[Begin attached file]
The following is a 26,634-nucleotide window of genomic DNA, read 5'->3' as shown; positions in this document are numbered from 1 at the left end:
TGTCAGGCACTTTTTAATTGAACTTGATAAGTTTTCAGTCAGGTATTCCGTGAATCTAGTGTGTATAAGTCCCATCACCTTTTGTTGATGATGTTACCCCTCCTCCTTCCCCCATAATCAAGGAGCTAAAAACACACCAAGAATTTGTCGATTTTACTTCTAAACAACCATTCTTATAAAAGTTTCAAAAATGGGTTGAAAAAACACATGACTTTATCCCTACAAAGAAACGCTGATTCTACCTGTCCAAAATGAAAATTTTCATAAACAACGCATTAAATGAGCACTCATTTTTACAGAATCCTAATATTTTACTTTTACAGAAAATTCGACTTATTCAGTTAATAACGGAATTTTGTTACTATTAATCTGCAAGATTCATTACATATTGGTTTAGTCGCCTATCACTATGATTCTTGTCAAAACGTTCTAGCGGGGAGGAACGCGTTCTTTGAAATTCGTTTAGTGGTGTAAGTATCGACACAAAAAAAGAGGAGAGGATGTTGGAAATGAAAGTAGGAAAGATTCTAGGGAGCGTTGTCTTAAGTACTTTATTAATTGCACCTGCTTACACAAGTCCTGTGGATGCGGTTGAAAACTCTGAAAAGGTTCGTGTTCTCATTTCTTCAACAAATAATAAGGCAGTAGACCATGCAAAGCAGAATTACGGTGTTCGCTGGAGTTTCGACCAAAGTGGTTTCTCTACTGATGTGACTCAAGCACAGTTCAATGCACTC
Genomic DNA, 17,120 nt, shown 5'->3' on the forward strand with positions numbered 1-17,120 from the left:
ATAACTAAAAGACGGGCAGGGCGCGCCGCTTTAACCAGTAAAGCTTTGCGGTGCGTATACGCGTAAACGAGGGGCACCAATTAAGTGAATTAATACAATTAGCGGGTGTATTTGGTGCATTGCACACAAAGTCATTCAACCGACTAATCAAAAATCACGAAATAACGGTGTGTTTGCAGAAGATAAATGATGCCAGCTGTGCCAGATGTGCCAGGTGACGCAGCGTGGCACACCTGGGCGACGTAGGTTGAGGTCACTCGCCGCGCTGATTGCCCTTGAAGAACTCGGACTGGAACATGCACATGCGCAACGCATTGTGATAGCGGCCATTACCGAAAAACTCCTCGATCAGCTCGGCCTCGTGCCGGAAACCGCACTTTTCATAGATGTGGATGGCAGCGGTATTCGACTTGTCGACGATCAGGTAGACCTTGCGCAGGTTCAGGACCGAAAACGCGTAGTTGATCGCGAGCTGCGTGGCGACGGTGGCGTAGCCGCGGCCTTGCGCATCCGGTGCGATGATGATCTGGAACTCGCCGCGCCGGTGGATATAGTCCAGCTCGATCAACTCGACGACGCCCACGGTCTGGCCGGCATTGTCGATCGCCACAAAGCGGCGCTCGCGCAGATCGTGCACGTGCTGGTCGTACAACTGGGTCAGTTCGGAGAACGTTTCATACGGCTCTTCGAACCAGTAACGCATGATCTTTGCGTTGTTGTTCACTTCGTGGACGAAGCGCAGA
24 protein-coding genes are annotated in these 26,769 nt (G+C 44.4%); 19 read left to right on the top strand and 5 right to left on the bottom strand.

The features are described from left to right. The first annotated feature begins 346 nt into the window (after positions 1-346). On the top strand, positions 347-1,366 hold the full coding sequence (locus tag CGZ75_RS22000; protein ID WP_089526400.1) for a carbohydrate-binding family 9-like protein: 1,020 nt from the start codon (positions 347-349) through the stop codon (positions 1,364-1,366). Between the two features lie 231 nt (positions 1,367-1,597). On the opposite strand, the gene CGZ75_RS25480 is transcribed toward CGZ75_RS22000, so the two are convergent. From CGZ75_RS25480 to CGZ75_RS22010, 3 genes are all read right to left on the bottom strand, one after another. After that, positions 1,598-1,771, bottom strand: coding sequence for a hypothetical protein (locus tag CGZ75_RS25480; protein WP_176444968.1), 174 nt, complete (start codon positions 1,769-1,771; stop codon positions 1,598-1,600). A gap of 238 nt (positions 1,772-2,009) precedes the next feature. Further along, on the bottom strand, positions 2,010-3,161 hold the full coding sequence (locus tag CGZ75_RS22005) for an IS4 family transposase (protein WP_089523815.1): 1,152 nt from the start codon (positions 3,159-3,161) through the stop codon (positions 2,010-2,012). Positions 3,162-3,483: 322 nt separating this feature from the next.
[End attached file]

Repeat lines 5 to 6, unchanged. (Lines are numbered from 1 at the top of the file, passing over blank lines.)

24 protein-coding genes are annotated in these 26,769 nt (G+C 44.4%); 19 read left to right on the top strand and 5 right to left on the bottom strand.

The features are described from left to right. The first annotated feature begins 346 nt into the window (after positions 1-346). On the top strand, positions 347-1,366 hold the full coding sequence (locus tag CGZ75_RS22000; protein ID WP_089526400.1) for a carbohydrate-binding family 9-like protein: 1,020 nt from the start codon (positions 347-349) through the stop codon (positions 1,364-1,366). Between the two features lie 231 nt (positions 1,367-1,597). On the opposite strand, the gene CGZ75_RS25480 is transcribed toward CGZ75_RS22000, so the two are convergent. From CGZ75_RS25480 to CGZ75_RS22010, 3 genes are all read right to left on the bottom strand, one after another. After that, positions 1,598-1,771, bottom strand: coding sequence for a hypothetical protein (locus tag CGZ75_RS25480; protein WP_176444968.1), 174 nt, complete (start codon positions 1,769-1,771; stop codon positions 1,598-1,600). A gap of 238 nt (positions 1,772-2,009) precedes the next feature. Further along, on the bottom strand, positions 2,010-3,161 hold the full coding sequence (locus tag CGZ75_RS22005) for an IS4 family transposase (protein WP_089523815.1): 1,152 nt from the start codon (positions 3,159-3,161) through the stop codon (positions 2,010-2,012). Positions 3,162-3,483: 322 nt separating this feature from the next.